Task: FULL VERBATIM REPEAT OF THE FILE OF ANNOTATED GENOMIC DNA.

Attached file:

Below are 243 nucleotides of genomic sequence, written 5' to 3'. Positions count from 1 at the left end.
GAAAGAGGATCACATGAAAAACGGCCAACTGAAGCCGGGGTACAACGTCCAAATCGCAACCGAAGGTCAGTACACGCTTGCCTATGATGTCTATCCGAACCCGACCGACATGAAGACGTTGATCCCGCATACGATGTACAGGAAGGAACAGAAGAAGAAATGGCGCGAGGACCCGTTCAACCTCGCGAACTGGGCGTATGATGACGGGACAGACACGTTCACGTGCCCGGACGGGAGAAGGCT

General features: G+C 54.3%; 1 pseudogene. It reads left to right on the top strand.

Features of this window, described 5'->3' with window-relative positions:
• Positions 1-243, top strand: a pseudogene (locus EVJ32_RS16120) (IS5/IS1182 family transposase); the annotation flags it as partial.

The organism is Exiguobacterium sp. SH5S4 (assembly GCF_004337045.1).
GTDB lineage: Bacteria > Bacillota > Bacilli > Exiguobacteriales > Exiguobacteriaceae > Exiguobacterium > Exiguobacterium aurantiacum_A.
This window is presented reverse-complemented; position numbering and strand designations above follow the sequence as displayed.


Below are 243 nucleotides of genomic sequence, written 5' to 3'. Positions count from 1 at the left end.
GAAAGAGGATCACATGAAAAACGGCCAACTGAAGCCGGGGTACAACGTCCAAATCGCAACCGAAGGTCAGTACACGCTTGCCTATGATGTCTATCCGAACCCGACCGACATGAAGACGTTGATCCCGCATACGATGTACAGGAAGGAACAGAAGAAGAAATGGCGCGAGGACCCGTTCAACCTCGCGAACTGGGCGTATGATGACGGGACAGACACGTTCACGTGCCCGGACGGGAGAAGGCT

General features: G+C 54.3%; 1 pseudogene. It reads left to right on the top strand.

Features of this window, described 5'->3' with window-relative positions:
• Positions 1-243, top strand: a pseudogene (locus EVJ32_RS16120) (IS5/IS1182 family transposase); the annotation flags it as partial.

The organism is Exiguobacterium sp. SH5S4 (assembly GCF_004337045.1).
GTDB lineage: Bacteria > Bacillota > Bacilli > Exiguobacteriales > Exiguobacteriaceae > Exiguobacterium > Exiguobacterium aurantiacum_A.
This window is presented reverse-complemented; position numbering and strand designations above follow the sequence as displayed.